SARS-CoV-2 (of COVID-19) and SARS-CoV (of the 2003 outbreak) are nearly identical viruses. They have the same structure and they both use ACE2 as a gateway into the cell, but their spike proteins are where their differences matter. Remember that proteins are made of amino acids. The spike protein of SARS-CoV-2 differs from that of SARS-CoV by mutations in only a few amino acids, but those few changes cause SARS-CoV-2 to attach itself to ACE2 about fifteen times more efficiently than SARS-CoV. This is also part of the reason COVID-19 is much more infectious than SARS of 2003.
How will we fight this?
Since this spike protein is essential for the virus to function, it’s the main target for medical researchers looking to produce a vaccine or antiviral drugs. In fact, Regeneron Pharmaceuticals Inc. is on top of the challenge. They are already developing a drug—though not quite a vaccine yet—to treat COVID-19. The drug is set to start clinical testing by the beginning of summer. With the help of specially engineered mice with human immune systems to produce it, the drug will be a cocktail of two different antibodies that target and neutralize the spike protein, thus preventing the virus from infecting new cells. Hopes for this drug look high as Regeneron used the same antibody method to create an effective Ebola treatment years ago.
But that all doesn’t mean much if you don’t quite recall what an antibody is or how it works, so let’s go over it.
Our immune systems have special cells called B cells and T cells. These B and T cells are what allow our bodies to “remember” diseases so that we can fight them much quicker after the first time we get infected. How do they work?
It’s said that the DNA in all of your cells is identical. This is almost true. B and T cells produce antibodies. Antibodies are proteins, and if you recall the central dogma of biology (DNA to RNA to protein), antibodies need genes to code for them. Whenever a new B or T cell is made, a genetic reshuffling process purposefully introduces random mutations to the genes that code for antibodies. Consequently the cell’s genomes do not match the rest of the body. This, in turn, changes the actual antibody produced.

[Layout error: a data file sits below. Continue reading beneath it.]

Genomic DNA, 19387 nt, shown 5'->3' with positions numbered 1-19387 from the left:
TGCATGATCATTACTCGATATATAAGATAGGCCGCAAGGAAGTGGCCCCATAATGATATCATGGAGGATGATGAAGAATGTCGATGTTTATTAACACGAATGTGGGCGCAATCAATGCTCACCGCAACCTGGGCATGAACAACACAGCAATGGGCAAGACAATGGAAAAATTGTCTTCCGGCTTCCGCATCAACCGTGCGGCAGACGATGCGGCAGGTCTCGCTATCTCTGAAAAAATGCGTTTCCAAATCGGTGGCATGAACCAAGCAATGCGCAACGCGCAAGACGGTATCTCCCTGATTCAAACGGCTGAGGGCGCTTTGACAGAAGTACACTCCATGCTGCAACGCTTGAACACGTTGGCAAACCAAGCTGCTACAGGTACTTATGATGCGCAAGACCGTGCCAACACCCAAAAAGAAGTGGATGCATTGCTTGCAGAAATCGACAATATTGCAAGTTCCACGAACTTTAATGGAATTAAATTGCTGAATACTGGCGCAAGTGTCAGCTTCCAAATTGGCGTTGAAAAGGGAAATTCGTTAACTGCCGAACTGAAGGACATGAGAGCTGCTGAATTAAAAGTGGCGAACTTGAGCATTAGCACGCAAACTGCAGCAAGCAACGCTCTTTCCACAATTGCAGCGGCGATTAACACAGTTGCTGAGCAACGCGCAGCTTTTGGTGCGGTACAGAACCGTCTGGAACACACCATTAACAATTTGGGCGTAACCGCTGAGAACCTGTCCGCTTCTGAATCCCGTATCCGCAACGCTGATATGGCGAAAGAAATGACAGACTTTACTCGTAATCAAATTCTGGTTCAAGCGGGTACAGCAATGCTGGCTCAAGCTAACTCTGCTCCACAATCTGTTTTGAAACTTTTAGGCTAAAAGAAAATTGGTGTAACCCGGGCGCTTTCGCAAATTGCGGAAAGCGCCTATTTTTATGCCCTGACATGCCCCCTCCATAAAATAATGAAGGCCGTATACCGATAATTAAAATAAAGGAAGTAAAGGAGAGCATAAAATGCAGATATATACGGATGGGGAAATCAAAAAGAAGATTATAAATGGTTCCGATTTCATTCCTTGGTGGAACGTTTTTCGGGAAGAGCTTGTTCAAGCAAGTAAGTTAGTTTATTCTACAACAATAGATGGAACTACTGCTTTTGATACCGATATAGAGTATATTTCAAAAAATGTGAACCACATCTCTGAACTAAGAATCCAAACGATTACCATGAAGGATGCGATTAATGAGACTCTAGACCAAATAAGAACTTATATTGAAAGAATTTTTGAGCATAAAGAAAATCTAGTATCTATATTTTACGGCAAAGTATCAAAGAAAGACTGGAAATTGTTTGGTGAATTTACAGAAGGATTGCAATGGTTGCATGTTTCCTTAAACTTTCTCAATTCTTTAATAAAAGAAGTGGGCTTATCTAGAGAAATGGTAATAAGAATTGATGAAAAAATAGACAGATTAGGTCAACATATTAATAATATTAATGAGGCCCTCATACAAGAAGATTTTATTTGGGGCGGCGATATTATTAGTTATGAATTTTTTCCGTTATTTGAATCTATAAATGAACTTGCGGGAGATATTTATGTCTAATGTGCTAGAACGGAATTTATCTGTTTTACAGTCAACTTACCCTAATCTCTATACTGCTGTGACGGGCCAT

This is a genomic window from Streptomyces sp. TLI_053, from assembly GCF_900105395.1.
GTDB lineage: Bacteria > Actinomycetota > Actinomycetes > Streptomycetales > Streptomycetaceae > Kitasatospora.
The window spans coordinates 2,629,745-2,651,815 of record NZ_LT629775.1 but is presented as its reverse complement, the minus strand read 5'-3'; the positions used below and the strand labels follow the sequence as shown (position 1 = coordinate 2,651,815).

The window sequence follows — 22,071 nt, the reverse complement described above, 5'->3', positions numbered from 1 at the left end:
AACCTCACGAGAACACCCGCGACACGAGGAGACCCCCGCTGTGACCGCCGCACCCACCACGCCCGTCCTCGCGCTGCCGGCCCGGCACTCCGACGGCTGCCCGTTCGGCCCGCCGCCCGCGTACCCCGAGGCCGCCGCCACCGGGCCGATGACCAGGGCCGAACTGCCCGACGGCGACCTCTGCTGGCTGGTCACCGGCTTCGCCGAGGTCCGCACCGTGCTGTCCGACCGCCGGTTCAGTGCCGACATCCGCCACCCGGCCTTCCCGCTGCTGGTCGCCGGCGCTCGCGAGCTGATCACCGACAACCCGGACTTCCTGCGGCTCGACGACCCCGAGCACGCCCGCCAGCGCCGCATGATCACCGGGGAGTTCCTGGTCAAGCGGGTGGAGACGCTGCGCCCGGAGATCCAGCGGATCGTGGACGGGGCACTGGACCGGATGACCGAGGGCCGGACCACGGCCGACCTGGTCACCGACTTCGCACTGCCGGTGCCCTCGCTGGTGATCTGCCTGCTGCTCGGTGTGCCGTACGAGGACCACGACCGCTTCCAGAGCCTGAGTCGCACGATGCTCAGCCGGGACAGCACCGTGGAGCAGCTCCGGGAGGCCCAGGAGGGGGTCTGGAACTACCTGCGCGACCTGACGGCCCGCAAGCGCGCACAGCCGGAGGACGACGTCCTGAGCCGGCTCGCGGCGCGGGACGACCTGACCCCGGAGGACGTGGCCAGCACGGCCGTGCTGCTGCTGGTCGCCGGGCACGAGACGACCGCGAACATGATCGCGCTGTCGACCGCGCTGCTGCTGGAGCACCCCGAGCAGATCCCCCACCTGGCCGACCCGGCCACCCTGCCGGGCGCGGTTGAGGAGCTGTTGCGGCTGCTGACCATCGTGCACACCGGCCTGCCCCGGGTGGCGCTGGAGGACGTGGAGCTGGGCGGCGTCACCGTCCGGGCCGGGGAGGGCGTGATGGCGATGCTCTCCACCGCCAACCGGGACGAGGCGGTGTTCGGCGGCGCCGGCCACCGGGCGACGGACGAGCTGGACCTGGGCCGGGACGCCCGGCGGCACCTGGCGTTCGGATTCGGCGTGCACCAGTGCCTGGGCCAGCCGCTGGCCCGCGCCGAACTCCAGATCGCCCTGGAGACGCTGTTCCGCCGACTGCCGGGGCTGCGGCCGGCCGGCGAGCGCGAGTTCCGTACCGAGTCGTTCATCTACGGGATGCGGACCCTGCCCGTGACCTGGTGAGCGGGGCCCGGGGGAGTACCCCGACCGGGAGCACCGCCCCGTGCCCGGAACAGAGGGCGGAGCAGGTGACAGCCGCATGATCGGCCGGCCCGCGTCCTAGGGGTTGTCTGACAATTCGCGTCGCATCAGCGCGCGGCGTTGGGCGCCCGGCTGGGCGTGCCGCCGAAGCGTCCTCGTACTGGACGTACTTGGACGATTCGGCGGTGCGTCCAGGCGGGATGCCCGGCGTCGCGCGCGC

Antibodies need to be able to attach to disease-causing things to fight them. If you’re infected with COVID-19, there will be countless numbers of B and T cells in your body producing many different antibodies. Eventually, one of these antibodies will be able to successfully attach itself to the virus and take it down. When this happens, the specific B and T cells that “matched” the virus reproduce (like a lot, Like A LOT A LOT), conserving the luckily randomized gene.
Most of the reproduced B and T cells become effectors, which pump out insane amounts of antibodies to combat the virus. Some of the reproduced cells become immortal memory cells, so that if you get infected with COVID-19 again in the future, they can start producing the right antibodies immediately. In fact, you probably wouldn’t even notice you got infected. This whole immune cascade is highly energy-intensive, by the way, which is why rest is one of the best ways to help your body fight infection.
Unfortunately, the biggest drawback of our body’s amazing immune system is time. It could take a while for your body to find an antibody match to the virus. If the matching doesn’t happen fast enough, the virus could kill you. This is where Regeneron’s anti-coronavirus drug comes in handy: the drug contains antibodies that are already effective against SARS-CoV-2, and can serve as a short-term pseudo-vaccine or symptom-mitigation medicine.
Why a pseudo-vaccine and not an actual vaccine? Vaccines contain bits of dead or weakened disease-causing things (like viruses) that essentially serve as target practice for your B and T cells to develop “memories” against so that they’re ready if an actual infection hits. This anti-coronavirus drug only contains a shot of antibodies. If the proper antibodies are present in your body, the virus is going to have a harder time getting through. The drug will either slow the infection to the point where your body can take care of it without taking as hard a hit, or make it harder to get infected in the first place if you’re exposed to the virus.
This isn’t all to say a vaccine isn’t or won’t be developed. Vaccine development is just much more laborious and time-consuming in terms of clinical testing and mass production. As a matter of fact, it can take years to develop and deploy a vaccine. In the heat of a pandemic like COVID-19, vaccines fall behind on the priority list compared to simple, effective, short-term drugs.
Featured Image by Sinan Ates